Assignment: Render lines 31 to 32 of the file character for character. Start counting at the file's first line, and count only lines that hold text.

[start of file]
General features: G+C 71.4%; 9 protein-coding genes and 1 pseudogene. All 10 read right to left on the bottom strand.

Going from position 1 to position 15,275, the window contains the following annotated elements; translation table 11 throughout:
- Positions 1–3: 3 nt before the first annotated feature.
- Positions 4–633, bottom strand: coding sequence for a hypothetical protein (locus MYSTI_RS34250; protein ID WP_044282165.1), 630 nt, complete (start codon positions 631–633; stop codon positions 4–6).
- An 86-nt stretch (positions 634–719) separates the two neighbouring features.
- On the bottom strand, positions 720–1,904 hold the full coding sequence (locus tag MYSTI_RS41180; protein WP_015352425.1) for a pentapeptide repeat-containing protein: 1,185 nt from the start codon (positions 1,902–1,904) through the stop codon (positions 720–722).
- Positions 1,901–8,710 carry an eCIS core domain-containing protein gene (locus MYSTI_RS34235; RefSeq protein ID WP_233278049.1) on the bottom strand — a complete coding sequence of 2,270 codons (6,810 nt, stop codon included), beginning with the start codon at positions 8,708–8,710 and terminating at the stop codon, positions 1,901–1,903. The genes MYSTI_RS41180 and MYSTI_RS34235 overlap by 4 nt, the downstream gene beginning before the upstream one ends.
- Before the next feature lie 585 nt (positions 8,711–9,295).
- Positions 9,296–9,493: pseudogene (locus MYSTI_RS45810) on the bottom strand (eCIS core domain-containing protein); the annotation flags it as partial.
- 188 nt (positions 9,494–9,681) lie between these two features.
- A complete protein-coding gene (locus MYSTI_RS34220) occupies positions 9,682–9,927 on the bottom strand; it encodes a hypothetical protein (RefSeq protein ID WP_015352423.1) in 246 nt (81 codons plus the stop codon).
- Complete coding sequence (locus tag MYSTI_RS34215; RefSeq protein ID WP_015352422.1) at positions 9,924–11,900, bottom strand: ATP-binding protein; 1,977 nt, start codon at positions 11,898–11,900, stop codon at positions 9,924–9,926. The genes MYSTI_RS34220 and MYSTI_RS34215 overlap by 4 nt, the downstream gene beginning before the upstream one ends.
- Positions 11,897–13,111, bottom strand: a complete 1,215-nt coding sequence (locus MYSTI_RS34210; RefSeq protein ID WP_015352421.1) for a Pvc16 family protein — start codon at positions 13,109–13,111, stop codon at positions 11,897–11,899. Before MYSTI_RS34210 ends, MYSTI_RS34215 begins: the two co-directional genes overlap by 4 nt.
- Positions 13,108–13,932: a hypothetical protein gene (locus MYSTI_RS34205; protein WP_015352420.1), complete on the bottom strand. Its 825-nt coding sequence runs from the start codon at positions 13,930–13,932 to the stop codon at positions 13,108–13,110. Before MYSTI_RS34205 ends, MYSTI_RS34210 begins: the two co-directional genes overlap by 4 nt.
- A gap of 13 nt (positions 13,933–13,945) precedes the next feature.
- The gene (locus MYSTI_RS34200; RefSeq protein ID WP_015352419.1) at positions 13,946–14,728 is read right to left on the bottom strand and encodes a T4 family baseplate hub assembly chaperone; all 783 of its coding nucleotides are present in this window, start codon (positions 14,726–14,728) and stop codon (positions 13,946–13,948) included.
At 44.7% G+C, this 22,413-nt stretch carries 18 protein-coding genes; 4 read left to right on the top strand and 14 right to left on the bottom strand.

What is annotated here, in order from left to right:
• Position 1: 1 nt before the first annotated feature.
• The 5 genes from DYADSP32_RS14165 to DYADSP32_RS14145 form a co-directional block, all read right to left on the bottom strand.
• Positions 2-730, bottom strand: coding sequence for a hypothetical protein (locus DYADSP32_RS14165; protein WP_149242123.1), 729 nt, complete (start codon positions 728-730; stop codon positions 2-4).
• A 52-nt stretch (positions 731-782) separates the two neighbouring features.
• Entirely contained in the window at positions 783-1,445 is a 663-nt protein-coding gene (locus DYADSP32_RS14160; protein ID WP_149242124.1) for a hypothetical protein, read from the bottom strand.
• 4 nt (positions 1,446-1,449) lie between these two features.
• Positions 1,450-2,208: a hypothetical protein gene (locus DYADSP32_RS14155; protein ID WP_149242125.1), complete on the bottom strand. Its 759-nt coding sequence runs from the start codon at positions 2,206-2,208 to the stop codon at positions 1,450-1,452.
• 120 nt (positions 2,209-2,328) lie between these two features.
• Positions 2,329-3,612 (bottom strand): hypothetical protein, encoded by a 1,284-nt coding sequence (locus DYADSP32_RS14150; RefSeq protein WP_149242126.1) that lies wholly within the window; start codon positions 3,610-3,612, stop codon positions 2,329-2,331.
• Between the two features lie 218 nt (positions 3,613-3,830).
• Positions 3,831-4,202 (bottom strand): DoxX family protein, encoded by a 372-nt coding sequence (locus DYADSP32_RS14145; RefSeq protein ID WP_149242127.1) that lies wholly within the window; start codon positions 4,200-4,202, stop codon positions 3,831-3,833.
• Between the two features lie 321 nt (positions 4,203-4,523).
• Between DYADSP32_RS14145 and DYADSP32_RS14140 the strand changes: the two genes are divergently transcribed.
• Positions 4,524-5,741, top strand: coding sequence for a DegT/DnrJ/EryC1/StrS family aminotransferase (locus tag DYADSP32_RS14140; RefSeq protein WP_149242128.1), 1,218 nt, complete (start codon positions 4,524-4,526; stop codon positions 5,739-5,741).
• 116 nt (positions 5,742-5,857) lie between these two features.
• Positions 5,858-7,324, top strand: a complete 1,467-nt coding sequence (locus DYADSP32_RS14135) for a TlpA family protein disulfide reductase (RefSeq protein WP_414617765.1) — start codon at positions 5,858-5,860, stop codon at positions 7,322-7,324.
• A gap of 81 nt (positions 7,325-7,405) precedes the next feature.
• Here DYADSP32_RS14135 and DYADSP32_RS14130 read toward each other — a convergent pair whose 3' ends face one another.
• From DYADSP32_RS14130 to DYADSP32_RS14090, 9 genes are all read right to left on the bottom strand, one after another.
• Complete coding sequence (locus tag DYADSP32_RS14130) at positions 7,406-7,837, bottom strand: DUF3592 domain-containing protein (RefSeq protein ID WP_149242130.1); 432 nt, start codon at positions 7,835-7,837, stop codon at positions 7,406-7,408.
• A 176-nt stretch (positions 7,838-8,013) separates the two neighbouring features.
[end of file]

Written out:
• Between DYADSP32_RS14145 and DYADSP32_RS14140 the strand changes: the two genes are divergently transcribed.
• Positions 4,524-5,741, top strand: coding sequence for a DegT/DnrJ/EryC1/StrS family aminotransferase (locus tag DYADSP32_RS14140; RefSeq protein WP_149242128.1), 1,218 nt, complete (start codon positions 4,524-4,526; stop codon positions 5,739-5,741).